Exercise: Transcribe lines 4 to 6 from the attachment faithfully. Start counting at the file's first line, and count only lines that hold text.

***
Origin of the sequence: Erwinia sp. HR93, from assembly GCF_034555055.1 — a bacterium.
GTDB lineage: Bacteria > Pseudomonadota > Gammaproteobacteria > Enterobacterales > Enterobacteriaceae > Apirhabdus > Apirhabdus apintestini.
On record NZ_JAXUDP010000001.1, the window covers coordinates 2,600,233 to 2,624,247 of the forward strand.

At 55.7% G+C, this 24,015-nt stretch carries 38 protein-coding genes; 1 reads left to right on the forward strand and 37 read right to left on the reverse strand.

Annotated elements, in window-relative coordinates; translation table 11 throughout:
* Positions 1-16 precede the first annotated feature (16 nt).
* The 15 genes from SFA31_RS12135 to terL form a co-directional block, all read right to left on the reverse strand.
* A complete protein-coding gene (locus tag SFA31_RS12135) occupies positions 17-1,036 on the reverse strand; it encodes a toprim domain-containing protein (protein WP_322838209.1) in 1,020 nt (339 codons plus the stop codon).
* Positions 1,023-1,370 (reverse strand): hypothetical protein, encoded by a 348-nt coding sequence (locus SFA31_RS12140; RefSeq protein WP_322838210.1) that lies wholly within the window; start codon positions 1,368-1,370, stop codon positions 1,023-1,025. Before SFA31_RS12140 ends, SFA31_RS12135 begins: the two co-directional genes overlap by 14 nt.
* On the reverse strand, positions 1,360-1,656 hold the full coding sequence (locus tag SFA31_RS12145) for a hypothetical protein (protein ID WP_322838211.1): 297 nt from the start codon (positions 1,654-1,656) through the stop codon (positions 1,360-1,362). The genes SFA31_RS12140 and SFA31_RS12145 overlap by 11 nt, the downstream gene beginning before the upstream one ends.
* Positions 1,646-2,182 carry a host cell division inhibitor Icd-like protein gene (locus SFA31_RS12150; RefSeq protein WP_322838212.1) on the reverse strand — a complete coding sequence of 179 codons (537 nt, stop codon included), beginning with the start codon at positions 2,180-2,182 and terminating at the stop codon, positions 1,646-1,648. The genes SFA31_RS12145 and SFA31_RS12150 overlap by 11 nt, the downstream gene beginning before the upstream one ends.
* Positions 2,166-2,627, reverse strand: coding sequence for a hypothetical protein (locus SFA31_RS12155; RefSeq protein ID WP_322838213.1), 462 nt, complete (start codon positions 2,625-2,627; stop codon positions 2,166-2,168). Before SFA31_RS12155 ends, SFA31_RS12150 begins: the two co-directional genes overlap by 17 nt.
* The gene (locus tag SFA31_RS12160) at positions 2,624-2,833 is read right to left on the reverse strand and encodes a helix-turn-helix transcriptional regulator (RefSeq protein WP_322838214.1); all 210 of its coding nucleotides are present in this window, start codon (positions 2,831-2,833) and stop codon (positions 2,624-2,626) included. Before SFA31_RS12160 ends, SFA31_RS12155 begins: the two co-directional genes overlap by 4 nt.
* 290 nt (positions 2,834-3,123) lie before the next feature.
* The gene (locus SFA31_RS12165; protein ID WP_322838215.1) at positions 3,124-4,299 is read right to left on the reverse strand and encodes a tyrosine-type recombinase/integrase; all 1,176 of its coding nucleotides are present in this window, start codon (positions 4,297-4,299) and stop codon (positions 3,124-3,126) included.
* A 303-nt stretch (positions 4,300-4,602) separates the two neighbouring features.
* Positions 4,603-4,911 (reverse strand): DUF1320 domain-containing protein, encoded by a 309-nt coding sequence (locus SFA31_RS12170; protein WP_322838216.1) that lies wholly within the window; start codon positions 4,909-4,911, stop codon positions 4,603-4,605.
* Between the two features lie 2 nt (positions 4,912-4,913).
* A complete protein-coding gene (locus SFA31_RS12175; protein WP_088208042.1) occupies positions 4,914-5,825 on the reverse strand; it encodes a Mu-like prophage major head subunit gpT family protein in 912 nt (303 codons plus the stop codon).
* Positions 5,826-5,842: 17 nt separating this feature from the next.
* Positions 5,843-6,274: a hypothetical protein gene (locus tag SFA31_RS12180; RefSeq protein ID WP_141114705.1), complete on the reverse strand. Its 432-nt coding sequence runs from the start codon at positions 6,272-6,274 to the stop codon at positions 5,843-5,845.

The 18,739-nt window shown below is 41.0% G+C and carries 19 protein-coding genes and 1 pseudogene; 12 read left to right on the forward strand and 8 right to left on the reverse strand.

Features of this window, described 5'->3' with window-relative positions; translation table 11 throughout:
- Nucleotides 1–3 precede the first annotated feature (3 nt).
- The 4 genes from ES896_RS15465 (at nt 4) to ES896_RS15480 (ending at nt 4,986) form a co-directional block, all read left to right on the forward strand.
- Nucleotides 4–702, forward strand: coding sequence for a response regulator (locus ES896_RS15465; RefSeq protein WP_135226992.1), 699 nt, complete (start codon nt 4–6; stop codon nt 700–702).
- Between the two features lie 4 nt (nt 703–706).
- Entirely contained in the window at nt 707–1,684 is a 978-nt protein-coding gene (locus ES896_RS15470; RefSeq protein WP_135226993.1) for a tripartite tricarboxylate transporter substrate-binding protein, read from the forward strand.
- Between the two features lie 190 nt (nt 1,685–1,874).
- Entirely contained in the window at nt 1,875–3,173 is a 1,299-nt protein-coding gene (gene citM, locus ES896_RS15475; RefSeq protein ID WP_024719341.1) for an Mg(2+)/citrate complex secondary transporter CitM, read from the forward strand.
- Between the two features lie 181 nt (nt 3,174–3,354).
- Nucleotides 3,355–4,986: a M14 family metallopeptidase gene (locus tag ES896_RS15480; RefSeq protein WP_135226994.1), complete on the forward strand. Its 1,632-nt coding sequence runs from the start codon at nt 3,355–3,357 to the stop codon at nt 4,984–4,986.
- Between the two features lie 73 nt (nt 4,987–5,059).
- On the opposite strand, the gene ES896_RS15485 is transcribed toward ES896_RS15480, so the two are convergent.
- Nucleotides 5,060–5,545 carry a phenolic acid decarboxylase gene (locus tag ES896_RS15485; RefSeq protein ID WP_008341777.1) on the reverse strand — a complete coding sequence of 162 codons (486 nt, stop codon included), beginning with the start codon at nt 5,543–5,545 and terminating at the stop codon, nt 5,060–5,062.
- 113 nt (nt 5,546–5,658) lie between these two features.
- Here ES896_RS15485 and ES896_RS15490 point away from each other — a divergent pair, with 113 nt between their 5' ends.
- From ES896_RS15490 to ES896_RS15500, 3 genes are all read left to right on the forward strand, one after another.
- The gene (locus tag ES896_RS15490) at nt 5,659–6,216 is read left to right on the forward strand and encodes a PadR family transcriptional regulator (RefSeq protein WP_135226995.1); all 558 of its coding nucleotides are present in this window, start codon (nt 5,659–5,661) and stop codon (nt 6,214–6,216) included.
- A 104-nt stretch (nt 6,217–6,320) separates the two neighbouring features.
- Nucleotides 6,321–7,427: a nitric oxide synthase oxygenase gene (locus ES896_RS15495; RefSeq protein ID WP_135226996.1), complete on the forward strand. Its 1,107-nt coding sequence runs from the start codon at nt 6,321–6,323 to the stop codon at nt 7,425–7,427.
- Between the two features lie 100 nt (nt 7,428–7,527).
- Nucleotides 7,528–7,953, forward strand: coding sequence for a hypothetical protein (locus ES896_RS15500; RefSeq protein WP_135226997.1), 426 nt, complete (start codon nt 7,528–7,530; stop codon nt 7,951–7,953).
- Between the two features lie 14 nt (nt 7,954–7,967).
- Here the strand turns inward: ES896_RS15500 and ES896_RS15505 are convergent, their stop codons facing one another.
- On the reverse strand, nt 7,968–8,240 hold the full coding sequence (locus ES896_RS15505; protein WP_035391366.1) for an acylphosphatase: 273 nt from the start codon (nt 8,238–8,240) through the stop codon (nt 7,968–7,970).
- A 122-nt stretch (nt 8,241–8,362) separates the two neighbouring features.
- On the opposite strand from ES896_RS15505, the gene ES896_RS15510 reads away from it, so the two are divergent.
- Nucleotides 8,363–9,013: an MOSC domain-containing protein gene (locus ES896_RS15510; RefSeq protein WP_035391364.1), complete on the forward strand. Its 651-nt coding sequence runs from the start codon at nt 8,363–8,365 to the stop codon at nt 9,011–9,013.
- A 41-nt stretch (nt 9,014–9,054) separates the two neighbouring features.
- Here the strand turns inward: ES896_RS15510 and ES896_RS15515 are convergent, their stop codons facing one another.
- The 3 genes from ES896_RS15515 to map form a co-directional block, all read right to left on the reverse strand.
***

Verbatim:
At 55.7% G+C, this 24,015-nt stretch carries 38 protein-coding genes; 1 reads left to right on the forward strand and 37 read right to left on the reverse strand.

Annotated elements, in window-relative coordinates; translation table 11 throughout:
* Positions 1-16 precede the first annotated feature (16 nt).